Volvo boss emphasizes benefits of state-supported charging infrastructure for electric cars

On Tuesday, the Volvo cars Chief Executive Officer (CEO) explained plug-in hybrid vehicles as a “Prevalent concept” however stressed the urge for government backing in the case of charging infrastructure.

Plug-in hybrid vehicles, commonly known as PHEVS, are vehicles that have internal combustion, just like regular cars and also a battery-energized electric motor. Talking to Squawk Box Europe of CNBC, the Chief Executive Officer, who is Hakan Samuelsson, termed the vehicles as “bridge technology.”

As a business, Volvo Cars has confirmed that it needs around 50 percent of the cars it puts up for sale to be a hundred percent electric by the year 2025, with the other remaining half traded as hybrids. On the subject of new power vehicles requiring government motivation to steer sales, Samuelsson stated that he considered for them to acquire the long term; they should have a sustainable notion that can be sold on their advantages. 

He added that during the initial conversion years, governmental backing for electric vehicles would be very accommodating, and even more helpful would be backing to expand a charging network. Indeed, diverse anxiety, which is an initiative that electric cars are not in a position to go for long trips without depleting their batteries, has, for a long time been perceived as an impending obstacle to the uptake of electric vehicles. Improved charging infrastructure is the key to fighting the perception.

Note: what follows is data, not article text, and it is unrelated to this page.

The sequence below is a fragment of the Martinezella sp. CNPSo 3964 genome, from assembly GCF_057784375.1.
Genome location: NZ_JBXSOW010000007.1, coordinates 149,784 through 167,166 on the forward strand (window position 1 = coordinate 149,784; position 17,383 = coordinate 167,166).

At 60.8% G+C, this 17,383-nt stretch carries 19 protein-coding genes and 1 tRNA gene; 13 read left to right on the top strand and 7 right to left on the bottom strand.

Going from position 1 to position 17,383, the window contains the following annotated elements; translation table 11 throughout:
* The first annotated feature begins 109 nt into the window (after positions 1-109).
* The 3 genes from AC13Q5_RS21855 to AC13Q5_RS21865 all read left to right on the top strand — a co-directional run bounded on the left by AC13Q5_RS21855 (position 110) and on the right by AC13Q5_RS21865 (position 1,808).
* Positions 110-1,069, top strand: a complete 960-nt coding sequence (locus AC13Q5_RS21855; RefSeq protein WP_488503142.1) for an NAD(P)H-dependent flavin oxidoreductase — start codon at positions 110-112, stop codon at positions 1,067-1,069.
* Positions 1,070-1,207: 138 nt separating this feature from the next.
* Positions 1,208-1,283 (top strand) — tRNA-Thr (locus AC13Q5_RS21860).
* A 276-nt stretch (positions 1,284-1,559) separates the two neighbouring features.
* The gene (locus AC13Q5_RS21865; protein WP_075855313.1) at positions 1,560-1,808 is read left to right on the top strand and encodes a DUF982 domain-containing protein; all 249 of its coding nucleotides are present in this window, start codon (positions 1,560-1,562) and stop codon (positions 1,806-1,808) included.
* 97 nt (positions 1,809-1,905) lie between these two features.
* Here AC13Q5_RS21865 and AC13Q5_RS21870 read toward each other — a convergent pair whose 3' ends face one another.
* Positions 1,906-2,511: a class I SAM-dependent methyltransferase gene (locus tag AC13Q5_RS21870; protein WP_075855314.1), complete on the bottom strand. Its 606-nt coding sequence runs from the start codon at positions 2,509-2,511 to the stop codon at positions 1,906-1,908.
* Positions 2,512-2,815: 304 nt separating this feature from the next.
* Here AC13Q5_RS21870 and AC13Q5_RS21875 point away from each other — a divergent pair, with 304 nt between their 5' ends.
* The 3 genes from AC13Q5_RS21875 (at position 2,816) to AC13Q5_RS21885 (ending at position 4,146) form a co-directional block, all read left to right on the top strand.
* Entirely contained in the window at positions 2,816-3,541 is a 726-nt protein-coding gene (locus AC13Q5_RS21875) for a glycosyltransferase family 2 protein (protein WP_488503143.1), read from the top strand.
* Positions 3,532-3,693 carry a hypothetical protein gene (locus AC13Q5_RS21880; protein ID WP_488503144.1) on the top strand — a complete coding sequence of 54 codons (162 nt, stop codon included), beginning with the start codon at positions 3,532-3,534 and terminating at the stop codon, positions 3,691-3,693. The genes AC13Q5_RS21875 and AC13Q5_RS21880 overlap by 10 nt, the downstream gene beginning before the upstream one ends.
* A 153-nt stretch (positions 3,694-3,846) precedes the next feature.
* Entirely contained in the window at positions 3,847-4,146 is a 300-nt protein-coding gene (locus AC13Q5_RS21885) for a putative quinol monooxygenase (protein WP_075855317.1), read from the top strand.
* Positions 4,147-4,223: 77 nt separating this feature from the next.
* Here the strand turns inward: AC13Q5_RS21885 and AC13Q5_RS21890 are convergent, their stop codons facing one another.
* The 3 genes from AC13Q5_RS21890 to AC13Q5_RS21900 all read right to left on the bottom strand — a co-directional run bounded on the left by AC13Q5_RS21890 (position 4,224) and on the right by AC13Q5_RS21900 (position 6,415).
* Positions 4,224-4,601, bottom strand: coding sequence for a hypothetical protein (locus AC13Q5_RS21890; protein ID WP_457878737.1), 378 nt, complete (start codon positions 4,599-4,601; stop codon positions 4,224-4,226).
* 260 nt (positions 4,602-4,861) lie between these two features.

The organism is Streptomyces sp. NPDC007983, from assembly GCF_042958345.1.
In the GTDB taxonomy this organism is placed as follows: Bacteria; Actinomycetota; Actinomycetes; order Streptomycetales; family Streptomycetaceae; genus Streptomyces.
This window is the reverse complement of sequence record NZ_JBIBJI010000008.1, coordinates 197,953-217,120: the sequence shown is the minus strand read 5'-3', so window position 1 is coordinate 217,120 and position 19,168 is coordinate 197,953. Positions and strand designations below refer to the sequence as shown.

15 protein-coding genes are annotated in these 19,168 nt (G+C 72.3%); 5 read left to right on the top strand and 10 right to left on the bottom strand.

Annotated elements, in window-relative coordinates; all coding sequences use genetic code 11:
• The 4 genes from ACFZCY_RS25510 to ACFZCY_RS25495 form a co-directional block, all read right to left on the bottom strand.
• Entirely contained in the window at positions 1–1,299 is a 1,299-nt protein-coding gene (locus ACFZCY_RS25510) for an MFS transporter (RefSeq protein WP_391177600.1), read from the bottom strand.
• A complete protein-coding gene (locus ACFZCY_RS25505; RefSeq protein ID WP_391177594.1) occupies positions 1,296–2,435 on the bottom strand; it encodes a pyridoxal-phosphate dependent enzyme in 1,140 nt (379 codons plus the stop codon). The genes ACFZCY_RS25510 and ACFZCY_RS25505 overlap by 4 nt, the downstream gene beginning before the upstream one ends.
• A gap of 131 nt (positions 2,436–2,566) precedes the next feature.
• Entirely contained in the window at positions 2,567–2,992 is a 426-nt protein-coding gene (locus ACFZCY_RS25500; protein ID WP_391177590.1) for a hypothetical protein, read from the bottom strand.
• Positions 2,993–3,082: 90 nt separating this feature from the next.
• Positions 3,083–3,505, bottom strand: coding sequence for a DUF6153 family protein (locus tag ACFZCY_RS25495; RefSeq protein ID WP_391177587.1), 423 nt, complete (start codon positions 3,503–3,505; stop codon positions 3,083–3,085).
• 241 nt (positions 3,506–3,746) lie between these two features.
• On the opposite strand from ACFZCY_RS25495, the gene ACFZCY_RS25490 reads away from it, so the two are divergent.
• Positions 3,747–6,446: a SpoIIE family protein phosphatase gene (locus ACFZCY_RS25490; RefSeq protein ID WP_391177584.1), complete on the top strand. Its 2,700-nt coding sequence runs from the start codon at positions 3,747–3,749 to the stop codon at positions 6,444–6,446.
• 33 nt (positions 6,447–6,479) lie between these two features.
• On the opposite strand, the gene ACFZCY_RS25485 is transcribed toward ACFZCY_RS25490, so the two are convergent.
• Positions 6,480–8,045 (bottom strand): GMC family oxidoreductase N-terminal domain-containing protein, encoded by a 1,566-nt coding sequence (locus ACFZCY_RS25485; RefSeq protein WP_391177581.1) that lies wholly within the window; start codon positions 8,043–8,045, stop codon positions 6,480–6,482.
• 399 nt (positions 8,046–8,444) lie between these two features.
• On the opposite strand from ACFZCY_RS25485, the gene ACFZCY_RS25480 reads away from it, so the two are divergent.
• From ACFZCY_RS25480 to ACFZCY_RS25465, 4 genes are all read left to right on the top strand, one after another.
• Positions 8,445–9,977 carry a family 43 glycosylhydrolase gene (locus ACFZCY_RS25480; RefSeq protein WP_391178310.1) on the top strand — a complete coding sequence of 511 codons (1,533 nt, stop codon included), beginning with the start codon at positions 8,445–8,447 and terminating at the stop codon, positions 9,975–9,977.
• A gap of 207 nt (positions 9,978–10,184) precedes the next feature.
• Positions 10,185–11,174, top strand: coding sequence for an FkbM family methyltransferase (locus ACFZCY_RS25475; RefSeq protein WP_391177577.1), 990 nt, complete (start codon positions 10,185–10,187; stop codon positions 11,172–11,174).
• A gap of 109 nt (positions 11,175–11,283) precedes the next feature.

Gradually, changes are occurring concerning charging. In the previous month, McDonald’s U.K. confirmed that it was indeed preparing to initiate fast charging locations for electric cars at new drive-in bistros in the nation. 

The first food company is collaborating with a company named InstaVolt that specializes in the expertise. Charging infrastructure is also going to be initiated to the current drive in bistros where possible, with the knowledge rolled out to the latest drive-in as standard.

All over the world, governments are trying to incentivize the electric vehicles uptake and in Norway, which is frequently cited as a representation of electric cars. The Norwegian Electric Vehicle Association states that electric vehicles do not need to pay yearly road tax and should be allowed on the bus lanes and also exempted from 25 percent quality added tax on procurements, among other factors.  The association believes that the incentives are in place until late 2021, time when the government will revisit them.

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